Credit recovery is the fastest growing area of online learning (McCabe & St. Andrie, 2012). These programs are highly unregulated and there is minimal information on their enrollments or effectiveness. It would be fair to say that most credit recovery programs have not been examined empirically. For virtual learning providers, this segment has proven to be a gold mine. Apex Learning, estimates that 50% of its enrollments are for credit recovery. Aventa Learning reported a 500% increase in its credit recovery business. The Sloan Consortium stated that credit recovery is the most popular type of its fully online courses. Molnar (2013) predicted that revenues from the K-12 online learning industry would grow by 43% between 2010 and 2015, with revenues reaching $24.4 billion. As an educational researcher, this begs a question: Are virtual school/credit recovery operators preying on low-income students?
I assume that a disproportionate number of credit recovery students may be low-income. This may be due to my personal experience of working in a district where 80% of students are eligible for free and reduced priced lunch. Miron & Urschel (2012) found 39.9% of K12, Inc’s online students qualified for free or reduced-price lunch, compared with 47.2% for the same-state comparison group. In my district’s virtual academy, only 61% of students are classified as low-income, which is 19% lower than the district as a whole. Therefore, you might expect stronger academic performance from the virtual program, however, with a 630 API, the virtual program ranks 116 points below the District’s API of 746.
Decades of educational research have made it clear that low-income students are at the greatest risk for school failure. The ACT corroborates this in a recently released report: The Condition of College & Career Readiness 2013: Students From Low-Income Families. The authors used data from 1.8 million ACT-tested high school graduates from the US class of 2013. Of those, 428,549 (24%) were identified as being from low-income families. Nearly all (95%) of low-income students indicated they want to go to college, but only 69% took the recommended college prep curriculum in high school. Worse, only 20% of students met at least three of the four ACT College Readiness Benchmarks. Nearly half (49%) of students from low-income families did not meet any benchmarks.
It is difficult to understand why educational leaders keep pushing low-income students who are the least likely to be successful into virtual/online programs where ten years of data from California Community Colleges (the very places where most of the low-income students wind up) has demonstrated that 4 out of every 10 of them will fail. Perhaps it is time to end the credit recovery experiment in low-income schools. Reichert & Hawley (2014) argued that the teacher-student connection does not merely contribute to or enhance teaching and learning; this relationship is the very medium through which successful teaching and learning is carried out.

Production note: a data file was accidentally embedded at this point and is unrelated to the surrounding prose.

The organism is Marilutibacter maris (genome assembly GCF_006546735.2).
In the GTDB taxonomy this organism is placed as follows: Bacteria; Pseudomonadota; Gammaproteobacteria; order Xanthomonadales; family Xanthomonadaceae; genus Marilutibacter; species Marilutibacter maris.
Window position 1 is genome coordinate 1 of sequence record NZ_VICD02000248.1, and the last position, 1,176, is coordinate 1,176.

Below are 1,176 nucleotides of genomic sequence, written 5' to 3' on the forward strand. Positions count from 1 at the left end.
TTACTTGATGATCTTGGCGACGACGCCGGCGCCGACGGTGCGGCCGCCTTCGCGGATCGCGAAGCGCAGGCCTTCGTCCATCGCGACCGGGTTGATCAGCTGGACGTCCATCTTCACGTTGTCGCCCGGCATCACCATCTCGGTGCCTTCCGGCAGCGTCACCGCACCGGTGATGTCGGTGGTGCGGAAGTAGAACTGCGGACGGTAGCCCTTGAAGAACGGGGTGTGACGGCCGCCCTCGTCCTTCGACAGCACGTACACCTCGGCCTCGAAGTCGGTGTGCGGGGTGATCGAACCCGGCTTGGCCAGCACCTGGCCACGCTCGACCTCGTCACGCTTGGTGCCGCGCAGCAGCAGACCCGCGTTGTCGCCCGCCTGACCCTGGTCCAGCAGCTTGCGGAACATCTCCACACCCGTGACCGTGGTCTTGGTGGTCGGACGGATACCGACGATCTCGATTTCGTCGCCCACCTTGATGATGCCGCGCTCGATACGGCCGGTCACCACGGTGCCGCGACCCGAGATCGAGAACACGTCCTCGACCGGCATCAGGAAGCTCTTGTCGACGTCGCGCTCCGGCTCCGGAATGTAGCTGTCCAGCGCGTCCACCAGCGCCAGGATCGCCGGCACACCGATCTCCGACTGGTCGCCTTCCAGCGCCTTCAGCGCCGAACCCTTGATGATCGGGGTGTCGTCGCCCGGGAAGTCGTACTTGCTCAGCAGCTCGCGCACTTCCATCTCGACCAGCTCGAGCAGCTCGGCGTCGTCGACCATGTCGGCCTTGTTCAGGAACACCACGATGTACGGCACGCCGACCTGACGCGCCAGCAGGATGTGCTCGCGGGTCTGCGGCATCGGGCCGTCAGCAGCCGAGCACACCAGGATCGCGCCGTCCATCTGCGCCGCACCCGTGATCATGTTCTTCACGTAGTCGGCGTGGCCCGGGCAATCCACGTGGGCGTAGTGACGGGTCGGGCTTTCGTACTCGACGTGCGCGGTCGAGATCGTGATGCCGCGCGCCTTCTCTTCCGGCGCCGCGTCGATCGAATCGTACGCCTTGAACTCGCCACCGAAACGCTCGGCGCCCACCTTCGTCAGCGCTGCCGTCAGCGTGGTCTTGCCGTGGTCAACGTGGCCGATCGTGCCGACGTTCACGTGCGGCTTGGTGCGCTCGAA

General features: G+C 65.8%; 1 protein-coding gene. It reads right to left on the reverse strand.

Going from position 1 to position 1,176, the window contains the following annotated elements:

If policymakers were data-driven like teachers, they would understand that it is time to intervene and push virtual/online programs into affluent schools and ration our high-cost, high-touch, empathetic teaching talent for the struggle in low-income public schools. Instead, I suspect we will allow the free market to propagate the current policies that result in half of low-income students going 0 for 4 on ACT college benchmarks.
ACT (July 2014). The condition of college & career readiness 2013: Students from low-income families. Iowa City, IA. Accessed at http://www.act.org/newsroom/data/2013/states/pdf/LowIncomeStudents.pdf
City of Angels Virtual School & Independent Study Program. (2014). School profile:
City of Angels Virtual School & Independent Study Program. (2014).
Johnson, H. & Mejia, M. (2014). Online learning and student outcomes in California’s community colleges. The Public Policy Institute of California. San Francisco, CA. Accessed at http://www.ppic.org/main/publication.asp?i=1096
McCabe, J. and St. Andrie, R. (2012) Credit recovery programs. The Center for Public Education. Alexandria, VA. Posted January 26, 2012 at http://www.centerforpubliceducation.org/Main-Menu/Staffingstudents/Credit-recovery-programs/Credit-recovery-programs-full-report.html
Miron, G & Urschel, J. (2012). Understanding and improving full-time virtual schools. National Education Policy Center. Boulder, CO. Accessed at http://nepc.colorado.edu/files/nepcrbk12miron.pdf
Molnar, A. (2013). Virtual schools in the US: Politics, performance, and research evidence. National Education Policy Center. Boulder, CO. Accessed at http://greatlakescenter.org/docs/Policy_Briefs/Molnar_VirtualSchools.pdf